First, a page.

Testimony Before the Commission on the Future of Agriculture
March 7, 1998
My name is Christopher Dodson and I am the executive director of the North Dakota Catholic Conference, the public policy liaison for the Roman Catholic bishops of North Dakota. We appreciate this opportunity to provide testimony to the Commission on the Future of Agriculture as it addresses the question, "What is the future of agriculture in North Dakota, and what can we do to make the future better?" At the outset, we thank the Roger Johnson and the Commission's organizers for including church representation on the Commission through the North Dakota Conference of Churches and for recognizing that the future of agriculture is a concern for the Christian church. It is in the spirit of that recognition that we offer the perspective of the Catholic Church on the future of agriculture in North Dakota.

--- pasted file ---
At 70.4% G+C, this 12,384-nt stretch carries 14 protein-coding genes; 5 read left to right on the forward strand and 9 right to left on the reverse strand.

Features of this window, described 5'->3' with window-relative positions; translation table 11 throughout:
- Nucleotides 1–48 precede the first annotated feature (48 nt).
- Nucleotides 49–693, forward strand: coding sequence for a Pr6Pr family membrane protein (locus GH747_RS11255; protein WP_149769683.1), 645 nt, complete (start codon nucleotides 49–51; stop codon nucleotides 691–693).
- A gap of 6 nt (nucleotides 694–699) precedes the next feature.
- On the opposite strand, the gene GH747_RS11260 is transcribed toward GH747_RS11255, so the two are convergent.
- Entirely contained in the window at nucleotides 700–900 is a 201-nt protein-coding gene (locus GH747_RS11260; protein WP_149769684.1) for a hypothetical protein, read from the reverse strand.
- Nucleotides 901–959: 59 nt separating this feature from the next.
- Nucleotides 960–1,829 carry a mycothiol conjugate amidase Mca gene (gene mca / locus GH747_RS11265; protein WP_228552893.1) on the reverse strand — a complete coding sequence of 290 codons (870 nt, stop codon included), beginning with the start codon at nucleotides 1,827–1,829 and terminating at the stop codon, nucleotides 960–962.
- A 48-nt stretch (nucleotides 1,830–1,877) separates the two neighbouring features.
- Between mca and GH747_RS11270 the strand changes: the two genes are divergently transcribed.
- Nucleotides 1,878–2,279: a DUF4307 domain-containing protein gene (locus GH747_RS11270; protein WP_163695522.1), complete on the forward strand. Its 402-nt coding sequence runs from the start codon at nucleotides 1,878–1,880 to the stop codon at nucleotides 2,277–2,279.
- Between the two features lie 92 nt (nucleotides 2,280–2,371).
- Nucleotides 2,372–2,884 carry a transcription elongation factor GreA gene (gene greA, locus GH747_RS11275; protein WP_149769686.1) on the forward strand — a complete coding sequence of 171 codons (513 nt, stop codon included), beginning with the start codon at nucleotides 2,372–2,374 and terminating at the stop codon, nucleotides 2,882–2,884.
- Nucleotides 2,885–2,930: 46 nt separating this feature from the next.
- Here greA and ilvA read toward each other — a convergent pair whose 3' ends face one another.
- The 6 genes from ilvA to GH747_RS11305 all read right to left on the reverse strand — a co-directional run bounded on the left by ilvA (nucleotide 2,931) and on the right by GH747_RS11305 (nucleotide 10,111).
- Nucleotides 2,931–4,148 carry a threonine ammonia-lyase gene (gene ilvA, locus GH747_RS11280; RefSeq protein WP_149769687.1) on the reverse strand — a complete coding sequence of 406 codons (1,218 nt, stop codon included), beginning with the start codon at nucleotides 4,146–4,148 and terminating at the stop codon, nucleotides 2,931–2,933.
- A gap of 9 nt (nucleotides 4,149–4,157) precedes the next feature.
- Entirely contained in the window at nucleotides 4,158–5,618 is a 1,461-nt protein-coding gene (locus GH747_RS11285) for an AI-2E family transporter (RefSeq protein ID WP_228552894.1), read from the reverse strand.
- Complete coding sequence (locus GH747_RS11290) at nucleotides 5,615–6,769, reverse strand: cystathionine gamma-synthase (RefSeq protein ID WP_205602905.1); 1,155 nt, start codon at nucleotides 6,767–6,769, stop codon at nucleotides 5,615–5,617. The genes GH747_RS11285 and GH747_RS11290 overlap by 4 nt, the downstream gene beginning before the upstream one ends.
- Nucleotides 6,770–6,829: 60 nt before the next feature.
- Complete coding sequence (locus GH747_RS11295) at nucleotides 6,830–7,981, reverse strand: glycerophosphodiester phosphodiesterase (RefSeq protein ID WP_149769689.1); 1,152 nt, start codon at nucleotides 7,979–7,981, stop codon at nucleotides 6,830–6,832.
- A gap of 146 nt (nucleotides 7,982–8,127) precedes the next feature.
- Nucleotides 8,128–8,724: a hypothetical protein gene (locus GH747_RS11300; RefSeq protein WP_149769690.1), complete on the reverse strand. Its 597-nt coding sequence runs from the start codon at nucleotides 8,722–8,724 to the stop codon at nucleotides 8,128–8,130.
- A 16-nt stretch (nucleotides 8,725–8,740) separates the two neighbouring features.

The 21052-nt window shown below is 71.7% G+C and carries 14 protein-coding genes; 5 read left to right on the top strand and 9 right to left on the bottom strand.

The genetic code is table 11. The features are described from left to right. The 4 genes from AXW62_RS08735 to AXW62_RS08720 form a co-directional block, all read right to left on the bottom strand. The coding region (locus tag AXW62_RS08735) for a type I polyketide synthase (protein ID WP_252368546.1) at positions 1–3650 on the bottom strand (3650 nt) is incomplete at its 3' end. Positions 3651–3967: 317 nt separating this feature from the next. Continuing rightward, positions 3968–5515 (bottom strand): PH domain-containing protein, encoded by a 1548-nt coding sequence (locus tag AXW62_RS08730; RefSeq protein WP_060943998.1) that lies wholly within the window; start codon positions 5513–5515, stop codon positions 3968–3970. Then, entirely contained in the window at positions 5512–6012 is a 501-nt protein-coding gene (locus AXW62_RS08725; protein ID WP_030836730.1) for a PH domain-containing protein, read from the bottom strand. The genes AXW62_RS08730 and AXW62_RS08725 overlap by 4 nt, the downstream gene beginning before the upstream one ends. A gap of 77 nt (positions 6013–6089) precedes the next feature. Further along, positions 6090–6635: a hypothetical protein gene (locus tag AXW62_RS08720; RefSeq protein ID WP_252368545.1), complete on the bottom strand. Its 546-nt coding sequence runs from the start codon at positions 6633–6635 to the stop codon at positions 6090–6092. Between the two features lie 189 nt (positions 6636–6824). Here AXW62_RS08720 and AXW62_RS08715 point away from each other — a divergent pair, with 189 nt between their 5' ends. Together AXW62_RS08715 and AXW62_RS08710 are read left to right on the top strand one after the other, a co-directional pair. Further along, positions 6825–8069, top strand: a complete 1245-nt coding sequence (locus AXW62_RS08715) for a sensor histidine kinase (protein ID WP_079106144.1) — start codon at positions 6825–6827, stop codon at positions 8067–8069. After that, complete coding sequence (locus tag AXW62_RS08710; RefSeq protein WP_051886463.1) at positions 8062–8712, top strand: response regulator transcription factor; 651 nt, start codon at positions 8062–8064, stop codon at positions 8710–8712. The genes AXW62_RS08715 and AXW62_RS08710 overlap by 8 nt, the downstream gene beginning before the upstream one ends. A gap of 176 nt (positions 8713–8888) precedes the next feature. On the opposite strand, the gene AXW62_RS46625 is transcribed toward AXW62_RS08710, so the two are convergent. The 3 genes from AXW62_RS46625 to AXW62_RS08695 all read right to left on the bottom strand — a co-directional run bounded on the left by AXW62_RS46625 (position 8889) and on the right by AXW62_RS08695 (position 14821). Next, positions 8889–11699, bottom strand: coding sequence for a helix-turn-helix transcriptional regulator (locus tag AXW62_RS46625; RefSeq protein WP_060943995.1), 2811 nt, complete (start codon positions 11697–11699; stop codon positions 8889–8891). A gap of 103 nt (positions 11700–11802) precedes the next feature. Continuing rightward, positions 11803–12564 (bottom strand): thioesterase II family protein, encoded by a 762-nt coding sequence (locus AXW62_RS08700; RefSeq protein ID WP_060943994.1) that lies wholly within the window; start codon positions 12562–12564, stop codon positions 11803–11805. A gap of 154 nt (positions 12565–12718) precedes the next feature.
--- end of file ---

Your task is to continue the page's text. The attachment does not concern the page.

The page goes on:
The Catholic church's contributions to this discussion stem from several principles of our faith and from our experience providing pastoral care to farmers, ranchers, their families, and rural communities. At the heart of the church's social teaching is the call to respect and defend human life and human dignity, and the recognition that life and dignity are best protected and defended in a strong healthy community. This principle necessarily calls the church to concern herself with agriculture and rural communities. How we produce our food, treat our natural resources, compensate our farmers and ranchers, and preserve rural communities determines how well we respect and defend human life and dignity and, consequently, who we are as a society. As stated by Pope John Paul II, "Respect for life, and above all the dignity of the human person, is the ultimate guiding norm for any sound economic, industrial or scientific progress." It must also guide the future of agriculture in North Dakota.